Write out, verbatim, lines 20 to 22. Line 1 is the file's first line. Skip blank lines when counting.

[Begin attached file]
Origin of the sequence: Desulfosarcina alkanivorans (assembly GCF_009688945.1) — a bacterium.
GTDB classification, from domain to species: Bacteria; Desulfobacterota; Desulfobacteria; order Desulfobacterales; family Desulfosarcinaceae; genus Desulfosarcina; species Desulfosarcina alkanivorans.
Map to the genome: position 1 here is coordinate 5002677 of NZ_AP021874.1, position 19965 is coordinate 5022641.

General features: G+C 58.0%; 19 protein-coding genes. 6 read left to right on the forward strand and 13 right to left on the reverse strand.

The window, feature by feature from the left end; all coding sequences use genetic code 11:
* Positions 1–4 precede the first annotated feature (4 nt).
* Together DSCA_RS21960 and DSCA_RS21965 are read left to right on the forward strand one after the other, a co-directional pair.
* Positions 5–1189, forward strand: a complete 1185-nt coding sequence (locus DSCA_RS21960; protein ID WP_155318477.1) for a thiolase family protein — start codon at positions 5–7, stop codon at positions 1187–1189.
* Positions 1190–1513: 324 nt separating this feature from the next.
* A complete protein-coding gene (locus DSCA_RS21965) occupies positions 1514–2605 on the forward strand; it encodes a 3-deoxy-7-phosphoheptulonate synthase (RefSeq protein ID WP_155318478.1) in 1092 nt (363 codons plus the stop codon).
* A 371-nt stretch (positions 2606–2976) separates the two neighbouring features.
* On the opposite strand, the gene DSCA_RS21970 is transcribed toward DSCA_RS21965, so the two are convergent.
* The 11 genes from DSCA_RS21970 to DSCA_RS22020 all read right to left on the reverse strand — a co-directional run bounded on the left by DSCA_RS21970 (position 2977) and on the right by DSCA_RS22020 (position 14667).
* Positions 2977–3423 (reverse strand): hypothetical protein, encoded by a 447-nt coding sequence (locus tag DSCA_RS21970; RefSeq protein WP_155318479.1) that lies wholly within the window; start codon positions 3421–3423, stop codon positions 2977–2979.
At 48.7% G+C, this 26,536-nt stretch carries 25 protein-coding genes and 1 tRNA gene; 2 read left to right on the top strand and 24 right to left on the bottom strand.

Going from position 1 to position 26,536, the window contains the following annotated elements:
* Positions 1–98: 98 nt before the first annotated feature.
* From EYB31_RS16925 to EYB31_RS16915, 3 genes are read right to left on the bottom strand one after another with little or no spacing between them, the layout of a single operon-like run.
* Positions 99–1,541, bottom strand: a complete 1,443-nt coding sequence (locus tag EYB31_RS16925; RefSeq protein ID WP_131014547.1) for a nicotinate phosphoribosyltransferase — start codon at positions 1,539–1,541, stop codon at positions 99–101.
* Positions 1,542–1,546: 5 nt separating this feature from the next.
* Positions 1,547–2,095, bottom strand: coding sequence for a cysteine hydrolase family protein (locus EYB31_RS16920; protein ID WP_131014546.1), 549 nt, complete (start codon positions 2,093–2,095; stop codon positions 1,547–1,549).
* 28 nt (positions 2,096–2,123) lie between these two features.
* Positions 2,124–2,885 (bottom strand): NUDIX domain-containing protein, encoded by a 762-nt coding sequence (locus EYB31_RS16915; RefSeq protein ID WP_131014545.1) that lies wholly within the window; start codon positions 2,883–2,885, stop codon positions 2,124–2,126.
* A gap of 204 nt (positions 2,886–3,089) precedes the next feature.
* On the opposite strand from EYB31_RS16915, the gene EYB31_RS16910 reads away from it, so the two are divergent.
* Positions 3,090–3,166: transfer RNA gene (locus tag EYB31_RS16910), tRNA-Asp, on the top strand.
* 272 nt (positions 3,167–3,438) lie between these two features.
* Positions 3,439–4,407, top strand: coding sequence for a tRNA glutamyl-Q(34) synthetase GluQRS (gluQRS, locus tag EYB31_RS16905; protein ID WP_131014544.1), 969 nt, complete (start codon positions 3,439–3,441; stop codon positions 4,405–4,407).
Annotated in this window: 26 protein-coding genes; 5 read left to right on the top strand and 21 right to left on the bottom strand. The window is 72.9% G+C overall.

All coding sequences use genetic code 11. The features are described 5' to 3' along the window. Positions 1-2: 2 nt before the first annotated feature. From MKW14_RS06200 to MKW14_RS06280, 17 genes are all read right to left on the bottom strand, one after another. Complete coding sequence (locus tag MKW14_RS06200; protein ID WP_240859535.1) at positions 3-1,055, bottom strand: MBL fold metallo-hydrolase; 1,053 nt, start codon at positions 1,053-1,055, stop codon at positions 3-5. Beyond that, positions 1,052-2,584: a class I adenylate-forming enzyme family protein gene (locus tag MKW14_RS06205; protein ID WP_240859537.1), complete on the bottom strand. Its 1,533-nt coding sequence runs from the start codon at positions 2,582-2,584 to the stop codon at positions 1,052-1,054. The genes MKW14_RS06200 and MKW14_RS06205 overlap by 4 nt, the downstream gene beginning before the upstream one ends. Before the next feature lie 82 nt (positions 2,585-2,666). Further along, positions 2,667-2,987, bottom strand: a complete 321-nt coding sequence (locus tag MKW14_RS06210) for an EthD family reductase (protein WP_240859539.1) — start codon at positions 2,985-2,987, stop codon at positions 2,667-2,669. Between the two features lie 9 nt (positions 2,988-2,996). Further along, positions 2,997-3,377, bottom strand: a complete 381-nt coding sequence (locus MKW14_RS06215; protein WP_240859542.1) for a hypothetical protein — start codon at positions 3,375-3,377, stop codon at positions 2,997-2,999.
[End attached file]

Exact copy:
* Positions 1,542–1,546: 5 nt separating this feature from the next.
* Positions 1,547–2,095, bottom strand: coding sequence for a cysteine hydrolase family protein (locus EYB31_RS16920; protein ID WP_131014546.1), 549 nt, complete (start codon positions 2,093–2,095; stop codon positions 1,547–1,549).
* 28 nt (positions 2,096–2,123) lie between these two features.